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Painter of utopian realism

It is not easy to classify painter Frans Diederen (16 December 1946, Hoensbroeck) in a certain school. His painting is figurative, but he is certainly not a fine painter; he paints magical elements in naturalist surroundings, but he shakes off the suggestion of magic realism; he paints a battleship ploughing the Kurfürstendam in its primary condition, but he shakes his head in discontent when it is called surrealism. “I do paint realistically, but I am not a realist – nor any variant of it. I paint the ethics of mortality and you can only do so if you stay close to the reality.”

Indeed: Frans Diederen paints the reality in decay. Decay caused by human intervention, but mainly by the effects of time. Against the background of wearing landscapes, peeling doors, collapsing roofs, cracking walls he places untouched beauty: a medieval lady-in-waiting, a languid blond, a geisha playing music, a contemporary young woman, or the tender fragility of a blossoming prunus. This is how he creates a new, unique reality in every painting, which you could call “utopian realism”. “Realism” because all elements painted by Diederen are taken from reality; “utopian” because the combination of those elements shapes the inexistence, or rather, the unattainability of the reality projected on canvas. That is probably why Frans Diederen does not gives his paintings a title: naming the painting would make the imagination tangible, breaks the unspeakable motives of the maker. “The painting has to speak for itself”, is certainly not an idle phrase: everyone can give it their own meaning.

Heating technique

Frans Diederen has always known he would become a painter. As a child he would always be drawing things. His father – engineer in the state mines, where he was involved in building mine shafts – and his mother have certainly not thwarted his drawing: when he was 16 he took the admission exam at the Academy of Maastricht. But father Diederen made it perfectly clear that he first had to learn a proper trade: you could not make a living out of being an artist. Artists were poor bastards and he did not wish that upon his son. Especially not seeing that he had an extraordinary intellect, which had definitely surfaced by then. He went to the hts (superior technical school) and studied heating technique. He scraped through – you cannot force anyone to do something against their nature – but still he succeeded for all tests. The hts seemed a logical next step after his study. But he refused: he knew he was not going to finish it. He started working in the heating business and that went well: he moved up quickly and made a good living.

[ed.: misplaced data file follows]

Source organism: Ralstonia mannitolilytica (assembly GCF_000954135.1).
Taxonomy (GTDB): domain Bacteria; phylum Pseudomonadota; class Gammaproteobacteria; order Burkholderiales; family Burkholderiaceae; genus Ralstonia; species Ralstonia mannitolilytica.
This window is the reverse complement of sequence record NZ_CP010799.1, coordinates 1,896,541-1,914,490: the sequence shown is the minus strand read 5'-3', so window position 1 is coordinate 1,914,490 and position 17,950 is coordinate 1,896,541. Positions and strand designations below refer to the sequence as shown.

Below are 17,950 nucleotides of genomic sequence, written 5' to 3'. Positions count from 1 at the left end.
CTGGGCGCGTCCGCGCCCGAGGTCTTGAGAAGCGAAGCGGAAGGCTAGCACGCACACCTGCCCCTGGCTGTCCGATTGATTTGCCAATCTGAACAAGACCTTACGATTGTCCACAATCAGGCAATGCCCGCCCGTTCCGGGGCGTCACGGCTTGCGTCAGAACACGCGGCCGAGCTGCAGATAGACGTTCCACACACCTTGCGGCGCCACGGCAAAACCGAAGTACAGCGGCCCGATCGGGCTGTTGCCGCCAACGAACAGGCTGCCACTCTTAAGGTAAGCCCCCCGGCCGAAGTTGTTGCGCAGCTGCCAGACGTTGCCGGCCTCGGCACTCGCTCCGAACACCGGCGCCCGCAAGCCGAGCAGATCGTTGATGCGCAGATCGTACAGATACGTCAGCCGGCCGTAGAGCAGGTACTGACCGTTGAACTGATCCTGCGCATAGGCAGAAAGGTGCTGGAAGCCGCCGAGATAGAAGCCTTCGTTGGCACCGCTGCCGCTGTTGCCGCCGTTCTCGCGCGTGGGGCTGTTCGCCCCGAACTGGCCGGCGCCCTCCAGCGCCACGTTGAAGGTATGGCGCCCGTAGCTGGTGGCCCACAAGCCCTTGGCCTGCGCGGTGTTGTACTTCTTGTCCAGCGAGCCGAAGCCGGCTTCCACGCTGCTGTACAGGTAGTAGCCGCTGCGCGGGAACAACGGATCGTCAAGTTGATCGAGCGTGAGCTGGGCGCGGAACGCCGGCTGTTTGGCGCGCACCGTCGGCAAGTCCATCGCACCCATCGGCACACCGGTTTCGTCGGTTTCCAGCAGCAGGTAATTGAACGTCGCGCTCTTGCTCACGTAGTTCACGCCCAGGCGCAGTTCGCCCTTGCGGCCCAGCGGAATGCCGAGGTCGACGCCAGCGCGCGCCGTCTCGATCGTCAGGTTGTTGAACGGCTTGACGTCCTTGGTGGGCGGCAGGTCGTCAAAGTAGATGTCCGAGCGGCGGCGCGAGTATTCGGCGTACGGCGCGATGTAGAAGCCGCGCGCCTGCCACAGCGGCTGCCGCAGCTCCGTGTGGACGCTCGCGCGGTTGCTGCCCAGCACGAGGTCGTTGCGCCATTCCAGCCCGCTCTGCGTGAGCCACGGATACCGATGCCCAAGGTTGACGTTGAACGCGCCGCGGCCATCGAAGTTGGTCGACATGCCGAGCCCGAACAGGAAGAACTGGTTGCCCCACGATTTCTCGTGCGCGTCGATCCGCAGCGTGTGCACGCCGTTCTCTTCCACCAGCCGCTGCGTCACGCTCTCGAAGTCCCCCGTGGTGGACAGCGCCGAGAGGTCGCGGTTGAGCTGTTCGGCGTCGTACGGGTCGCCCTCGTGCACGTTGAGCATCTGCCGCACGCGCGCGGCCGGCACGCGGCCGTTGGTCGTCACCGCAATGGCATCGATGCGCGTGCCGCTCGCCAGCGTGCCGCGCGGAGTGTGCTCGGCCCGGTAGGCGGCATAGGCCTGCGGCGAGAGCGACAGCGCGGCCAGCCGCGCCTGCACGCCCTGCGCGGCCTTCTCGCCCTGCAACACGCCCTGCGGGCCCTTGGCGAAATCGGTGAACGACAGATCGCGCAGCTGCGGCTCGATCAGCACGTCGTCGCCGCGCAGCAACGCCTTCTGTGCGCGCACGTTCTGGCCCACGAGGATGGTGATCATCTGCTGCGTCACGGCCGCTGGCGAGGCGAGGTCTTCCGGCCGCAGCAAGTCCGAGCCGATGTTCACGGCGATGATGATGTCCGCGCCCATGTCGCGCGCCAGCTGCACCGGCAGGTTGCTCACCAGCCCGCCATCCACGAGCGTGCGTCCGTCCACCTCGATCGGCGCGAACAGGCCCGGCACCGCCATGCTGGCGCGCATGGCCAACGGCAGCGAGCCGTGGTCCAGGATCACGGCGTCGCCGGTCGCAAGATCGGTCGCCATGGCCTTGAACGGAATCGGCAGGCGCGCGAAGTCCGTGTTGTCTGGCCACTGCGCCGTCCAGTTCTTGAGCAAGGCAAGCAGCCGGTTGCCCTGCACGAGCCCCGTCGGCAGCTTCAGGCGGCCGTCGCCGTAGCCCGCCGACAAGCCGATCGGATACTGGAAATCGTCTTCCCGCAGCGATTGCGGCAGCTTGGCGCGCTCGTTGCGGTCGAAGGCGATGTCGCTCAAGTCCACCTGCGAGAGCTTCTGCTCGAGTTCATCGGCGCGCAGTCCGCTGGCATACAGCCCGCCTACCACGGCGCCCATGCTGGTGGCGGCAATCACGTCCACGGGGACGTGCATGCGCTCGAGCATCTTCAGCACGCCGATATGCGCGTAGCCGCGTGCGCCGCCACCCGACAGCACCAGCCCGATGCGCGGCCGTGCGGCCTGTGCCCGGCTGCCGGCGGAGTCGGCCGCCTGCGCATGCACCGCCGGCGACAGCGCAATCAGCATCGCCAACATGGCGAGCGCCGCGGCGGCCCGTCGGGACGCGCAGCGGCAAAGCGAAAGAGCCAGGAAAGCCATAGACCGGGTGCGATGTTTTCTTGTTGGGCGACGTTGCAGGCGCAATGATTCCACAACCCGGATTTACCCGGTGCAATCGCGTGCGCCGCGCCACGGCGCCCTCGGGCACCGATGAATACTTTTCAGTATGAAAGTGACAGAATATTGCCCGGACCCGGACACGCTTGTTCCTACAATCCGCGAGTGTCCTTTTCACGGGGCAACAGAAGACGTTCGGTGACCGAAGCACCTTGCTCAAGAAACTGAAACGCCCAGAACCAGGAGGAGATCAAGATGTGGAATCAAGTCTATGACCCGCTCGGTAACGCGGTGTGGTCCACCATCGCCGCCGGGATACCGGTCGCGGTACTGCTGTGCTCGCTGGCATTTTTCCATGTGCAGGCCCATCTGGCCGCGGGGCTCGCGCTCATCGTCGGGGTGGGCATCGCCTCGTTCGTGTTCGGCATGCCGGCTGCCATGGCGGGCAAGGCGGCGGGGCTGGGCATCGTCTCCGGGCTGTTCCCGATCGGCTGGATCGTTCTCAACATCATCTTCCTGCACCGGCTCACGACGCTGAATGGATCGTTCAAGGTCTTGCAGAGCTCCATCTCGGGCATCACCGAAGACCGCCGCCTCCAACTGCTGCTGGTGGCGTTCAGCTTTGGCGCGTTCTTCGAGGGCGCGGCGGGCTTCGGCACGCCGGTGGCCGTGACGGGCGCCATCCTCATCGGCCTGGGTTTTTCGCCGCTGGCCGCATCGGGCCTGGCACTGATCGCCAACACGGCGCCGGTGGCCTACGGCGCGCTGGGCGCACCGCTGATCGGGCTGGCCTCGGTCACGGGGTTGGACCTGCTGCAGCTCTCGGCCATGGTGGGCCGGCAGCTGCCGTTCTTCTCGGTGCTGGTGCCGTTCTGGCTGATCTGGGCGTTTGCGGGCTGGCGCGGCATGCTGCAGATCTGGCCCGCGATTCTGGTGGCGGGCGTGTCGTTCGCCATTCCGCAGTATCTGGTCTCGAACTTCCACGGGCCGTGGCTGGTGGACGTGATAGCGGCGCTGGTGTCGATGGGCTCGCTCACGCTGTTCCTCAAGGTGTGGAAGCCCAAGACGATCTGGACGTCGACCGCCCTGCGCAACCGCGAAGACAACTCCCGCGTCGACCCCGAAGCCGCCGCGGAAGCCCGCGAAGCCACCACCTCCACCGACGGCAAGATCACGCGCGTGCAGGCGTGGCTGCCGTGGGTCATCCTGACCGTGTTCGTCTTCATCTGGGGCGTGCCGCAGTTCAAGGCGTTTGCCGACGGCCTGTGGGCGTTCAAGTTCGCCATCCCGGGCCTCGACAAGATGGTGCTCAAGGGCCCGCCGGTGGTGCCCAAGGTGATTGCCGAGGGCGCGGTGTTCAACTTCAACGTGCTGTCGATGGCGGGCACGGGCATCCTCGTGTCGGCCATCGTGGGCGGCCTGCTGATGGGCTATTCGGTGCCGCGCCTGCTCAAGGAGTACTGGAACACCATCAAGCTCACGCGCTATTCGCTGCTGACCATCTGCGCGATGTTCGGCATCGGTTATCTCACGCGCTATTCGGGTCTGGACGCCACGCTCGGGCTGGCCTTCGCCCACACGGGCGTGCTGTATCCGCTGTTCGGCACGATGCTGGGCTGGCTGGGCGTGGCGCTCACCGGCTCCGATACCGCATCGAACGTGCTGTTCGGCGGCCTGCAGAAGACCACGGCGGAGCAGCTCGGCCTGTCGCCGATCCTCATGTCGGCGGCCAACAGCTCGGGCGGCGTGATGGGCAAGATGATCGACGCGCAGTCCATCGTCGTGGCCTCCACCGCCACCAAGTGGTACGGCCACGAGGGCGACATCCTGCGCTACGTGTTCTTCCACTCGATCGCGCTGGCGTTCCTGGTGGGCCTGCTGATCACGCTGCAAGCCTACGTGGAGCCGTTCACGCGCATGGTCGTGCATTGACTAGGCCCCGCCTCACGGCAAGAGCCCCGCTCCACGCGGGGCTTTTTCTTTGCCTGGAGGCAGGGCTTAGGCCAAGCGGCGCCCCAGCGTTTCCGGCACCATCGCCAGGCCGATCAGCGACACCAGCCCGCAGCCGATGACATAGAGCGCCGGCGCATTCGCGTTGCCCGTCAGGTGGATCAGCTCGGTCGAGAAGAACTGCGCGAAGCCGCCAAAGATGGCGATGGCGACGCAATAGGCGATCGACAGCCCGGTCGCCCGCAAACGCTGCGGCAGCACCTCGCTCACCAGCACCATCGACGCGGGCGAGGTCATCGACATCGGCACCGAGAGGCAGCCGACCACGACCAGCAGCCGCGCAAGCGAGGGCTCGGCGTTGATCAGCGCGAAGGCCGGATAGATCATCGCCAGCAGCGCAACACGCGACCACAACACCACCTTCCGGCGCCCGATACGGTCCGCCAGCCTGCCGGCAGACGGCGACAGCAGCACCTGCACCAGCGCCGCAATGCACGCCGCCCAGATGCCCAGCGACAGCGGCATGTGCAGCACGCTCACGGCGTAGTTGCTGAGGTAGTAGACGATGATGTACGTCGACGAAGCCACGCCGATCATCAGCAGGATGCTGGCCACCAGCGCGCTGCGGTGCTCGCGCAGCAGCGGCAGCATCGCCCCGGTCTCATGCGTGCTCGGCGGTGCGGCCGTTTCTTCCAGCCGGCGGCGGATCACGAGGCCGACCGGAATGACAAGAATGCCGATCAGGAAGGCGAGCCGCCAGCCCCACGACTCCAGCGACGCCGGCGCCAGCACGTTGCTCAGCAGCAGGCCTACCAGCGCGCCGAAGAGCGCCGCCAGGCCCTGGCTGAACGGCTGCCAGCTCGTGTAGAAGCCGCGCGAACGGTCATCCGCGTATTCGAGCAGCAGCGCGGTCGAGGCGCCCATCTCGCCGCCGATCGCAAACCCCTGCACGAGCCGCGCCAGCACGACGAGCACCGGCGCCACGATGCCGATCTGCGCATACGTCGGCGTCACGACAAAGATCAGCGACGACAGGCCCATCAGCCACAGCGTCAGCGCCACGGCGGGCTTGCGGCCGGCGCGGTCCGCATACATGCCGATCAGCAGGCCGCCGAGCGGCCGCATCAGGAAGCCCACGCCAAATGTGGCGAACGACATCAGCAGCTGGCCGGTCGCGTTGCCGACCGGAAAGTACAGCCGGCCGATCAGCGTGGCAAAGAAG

After five years – he was 25 by then – he broke away. “I had no idea of what was going on with me: I had top job, I was about to buy a house, something not many lads my age could afford at that time and I saw myself sitting there in my old age, wondering what I had done with my life. And I got really scared: never, I definitely did not want that kind of life. Then I left. Just like that, from one moment to another, just do it, boom. I packed my bags and drove to the Spanish side of the Pyrenees in an old Peugeot. For six months I stayed in a deserted village, all alone. And everything came back: I started to come back to life, I started drawing again. That is where it became clear to me, that the rest of my life had to be like that.”

But after six months his money was spent and he had to go back to the Netherlands. He applied for an allowance, but the employment exchange was of the opinion that with his intellect he should start doing something meaningful. Like studying law in Rotterdam. Frans let them talk him into it and went to university. But not for long: he stopped after a year because he felt it was not his cup of tea. He seriously started to work on his drawing and painting. His then girlfriend, who even was his wife for a while, was his model. But his poor technique and the inadequate material he was using – his first paintings were made with a pot of enamel paint – did not make these attempts very successful. He went to see painter Wim Haanraadts for advice, who referred him to visual artist Pierre Jansen for classes, who taught art in Hoensbroek. Haanraadts did give him one piece of advice which has been decisive for the manner in which Frans Diederen has given meaning to his artistry: “He taught me how to paint in one single sentence: ‘You draw for 80 percent and you observe for 20 percent’, he says, ‘You have to do it the other way around: 80 percent observing and 20 percent drawing’. That is what I started doing and it was just right: the first painting I made based on that approach I sold for 1400 guilders (an enormous amount at that time) to a tinned fish merchant in Maastricht. I was over the moon”.

No attachments